Pierre de Coubertin
Named after the founder of the modern Olympic Games, the award recognises students who demonstrate sporting prowess whilst exemplifying the Olympic values of sportsmanship, teamwork and fair play.
All secondary government and non government schools are invited to nominate one recipient for the prestigious Pierre de Coubertin Award from year 10, 11 or 12. Nominations open 28th March and close 26th May. The 2017 Awards ceremony will be held on Friday 9 June at the Western Australian Institute of Sport and students from across the state will received the prestigious Award .
“The award allows you to gain a greater understanding and appreciation for Olympic values, meet new people and form new friendships,” Australian Olympic Committee board member Helen Brownlee said.
The Olympic Academy Day on 9th June will give students the opportunity to meet with some of their Olympic heroes and hear their unique insight into the Olympic Games with stories about how they got involved in sport and the positive impact this has had on their life. The students will learn from the Olympians during the morning Academy, before receiving their Award in front of proud parents and teachers.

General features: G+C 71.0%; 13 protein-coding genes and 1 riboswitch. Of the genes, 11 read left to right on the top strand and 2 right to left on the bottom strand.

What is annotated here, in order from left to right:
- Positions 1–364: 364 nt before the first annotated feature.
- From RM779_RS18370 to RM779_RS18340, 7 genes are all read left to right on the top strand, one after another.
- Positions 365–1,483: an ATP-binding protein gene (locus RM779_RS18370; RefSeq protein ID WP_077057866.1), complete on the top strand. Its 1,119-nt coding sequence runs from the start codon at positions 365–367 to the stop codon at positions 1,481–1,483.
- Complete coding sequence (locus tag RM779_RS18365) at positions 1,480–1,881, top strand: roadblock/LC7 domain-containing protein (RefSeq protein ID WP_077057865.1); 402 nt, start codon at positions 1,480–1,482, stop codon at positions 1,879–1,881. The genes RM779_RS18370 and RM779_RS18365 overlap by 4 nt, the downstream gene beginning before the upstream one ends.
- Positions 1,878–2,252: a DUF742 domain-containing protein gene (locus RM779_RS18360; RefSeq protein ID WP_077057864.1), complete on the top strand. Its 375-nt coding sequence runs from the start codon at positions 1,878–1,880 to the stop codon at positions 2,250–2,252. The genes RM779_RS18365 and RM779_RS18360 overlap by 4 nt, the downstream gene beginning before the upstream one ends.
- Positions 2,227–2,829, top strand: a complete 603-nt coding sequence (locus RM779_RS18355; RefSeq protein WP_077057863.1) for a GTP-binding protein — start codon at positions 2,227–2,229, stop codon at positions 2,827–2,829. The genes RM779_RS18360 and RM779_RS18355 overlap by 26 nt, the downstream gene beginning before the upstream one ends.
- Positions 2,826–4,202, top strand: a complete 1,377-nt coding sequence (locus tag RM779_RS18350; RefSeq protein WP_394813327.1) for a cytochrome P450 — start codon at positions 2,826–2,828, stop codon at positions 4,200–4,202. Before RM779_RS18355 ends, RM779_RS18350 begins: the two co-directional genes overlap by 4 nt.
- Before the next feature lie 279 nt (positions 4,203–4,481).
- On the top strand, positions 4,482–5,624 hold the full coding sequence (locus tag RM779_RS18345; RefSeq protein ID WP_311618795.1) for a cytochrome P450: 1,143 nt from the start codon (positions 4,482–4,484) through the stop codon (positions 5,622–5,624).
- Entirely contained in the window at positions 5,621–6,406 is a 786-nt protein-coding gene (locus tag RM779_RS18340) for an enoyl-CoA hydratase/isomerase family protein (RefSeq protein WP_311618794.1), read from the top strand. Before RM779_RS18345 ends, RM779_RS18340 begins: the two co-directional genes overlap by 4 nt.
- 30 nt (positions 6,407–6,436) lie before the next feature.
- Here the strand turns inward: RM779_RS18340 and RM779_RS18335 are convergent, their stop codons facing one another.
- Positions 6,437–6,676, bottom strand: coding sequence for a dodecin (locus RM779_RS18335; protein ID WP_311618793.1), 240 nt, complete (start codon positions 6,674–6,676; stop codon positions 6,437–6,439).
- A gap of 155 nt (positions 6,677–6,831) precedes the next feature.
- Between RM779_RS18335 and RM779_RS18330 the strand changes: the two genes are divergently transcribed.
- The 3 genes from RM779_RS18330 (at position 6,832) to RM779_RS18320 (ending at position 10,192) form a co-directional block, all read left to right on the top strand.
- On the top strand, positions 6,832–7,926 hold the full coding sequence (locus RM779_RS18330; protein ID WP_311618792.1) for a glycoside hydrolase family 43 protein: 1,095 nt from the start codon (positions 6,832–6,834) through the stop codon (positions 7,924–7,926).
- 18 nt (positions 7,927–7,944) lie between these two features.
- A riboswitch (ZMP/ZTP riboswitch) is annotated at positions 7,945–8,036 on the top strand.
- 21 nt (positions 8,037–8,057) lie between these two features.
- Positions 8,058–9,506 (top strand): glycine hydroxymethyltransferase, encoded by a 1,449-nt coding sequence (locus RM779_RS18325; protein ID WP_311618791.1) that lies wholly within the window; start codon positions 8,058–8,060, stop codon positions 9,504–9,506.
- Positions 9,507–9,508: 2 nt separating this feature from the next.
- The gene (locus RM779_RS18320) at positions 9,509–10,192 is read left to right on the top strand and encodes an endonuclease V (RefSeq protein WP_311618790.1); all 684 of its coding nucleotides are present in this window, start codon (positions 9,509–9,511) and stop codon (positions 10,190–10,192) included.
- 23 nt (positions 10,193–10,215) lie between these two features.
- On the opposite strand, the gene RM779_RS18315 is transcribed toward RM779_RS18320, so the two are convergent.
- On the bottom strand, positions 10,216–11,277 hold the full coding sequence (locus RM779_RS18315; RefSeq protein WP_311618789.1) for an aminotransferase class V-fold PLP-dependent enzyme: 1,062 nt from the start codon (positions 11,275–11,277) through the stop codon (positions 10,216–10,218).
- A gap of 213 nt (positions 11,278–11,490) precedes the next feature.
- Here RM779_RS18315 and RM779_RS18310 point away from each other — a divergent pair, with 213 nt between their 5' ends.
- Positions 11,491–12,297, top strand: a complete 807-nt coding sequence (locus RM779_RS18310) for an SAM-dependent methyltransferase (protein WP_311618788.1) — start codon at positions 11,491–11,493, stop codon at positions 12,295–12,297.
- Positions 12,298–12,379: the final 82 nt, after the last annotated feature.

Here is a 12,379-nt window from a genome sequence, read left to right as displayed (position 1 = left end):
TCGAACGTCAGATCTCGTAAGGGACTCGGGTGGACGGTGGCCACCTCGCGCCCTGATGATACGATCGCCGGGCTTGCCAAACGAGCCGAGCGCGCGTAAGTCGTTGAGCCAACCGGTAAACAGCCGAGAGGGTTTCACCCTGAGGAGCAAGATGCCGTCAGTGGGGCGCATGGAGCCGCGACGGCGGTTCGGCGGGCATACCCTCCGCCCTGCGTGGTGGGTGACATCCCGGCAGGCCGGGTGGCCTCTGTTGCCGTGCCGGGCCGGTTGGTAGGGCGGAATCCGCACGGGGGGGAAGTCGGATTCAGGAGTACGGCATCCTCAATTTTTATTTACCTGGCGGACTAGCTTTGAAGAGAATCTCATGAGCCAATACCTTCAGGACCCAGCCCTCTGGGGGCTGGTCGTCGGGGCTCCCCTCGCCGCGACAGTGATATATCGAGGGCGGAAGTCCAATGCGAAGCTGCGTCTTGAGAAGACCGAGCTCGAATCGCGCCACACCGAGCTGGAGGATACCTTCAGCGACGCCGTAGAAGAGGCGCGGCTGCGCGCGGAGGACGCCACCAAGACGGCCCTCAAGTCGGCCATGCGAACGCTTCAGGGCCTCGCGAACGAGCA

- The Award is open to all secondary students in years 10,11 or 12
- Nominations open 28th March and close 26th May. Please see below for information and nomination forms or contact the WA Olympic Council on (08)6168 9185.
- More than 16,000 secondary students across Australia have received the award since its inception.
- Previous WA Pierre de Coubertin Award winners include WA’s dual Olympian Kim Mickle (Javelin), triple Olympian Fergus Kavanagh (Hockey) and five time Olympian Jamie Dwyer (Hockey).
Information Flyer & Nomination Form
For more information, please contact the Western Australian Olympic Council on (08) 6168 9185 or email firstname.lastname@example.org
2016 PDC Academy Day
2016 PDC Recipients with our Olympians
Baron Pierre de Coubertin was born in Paris in 1863 and was personally involved in fencing, rowing and cycling. His visits to British “public” schools resulted in a lifelong interest in trying to get the heavily academic French schools to take up more sports-oriented curricula. As an educational theorist, de Coubertin was convinced of the importance of sport for the development of the individual. He believed that the qualities of initiative, teamwork, sportsmanship and fair play should be encouraged in young people who participated in sports and competitive games.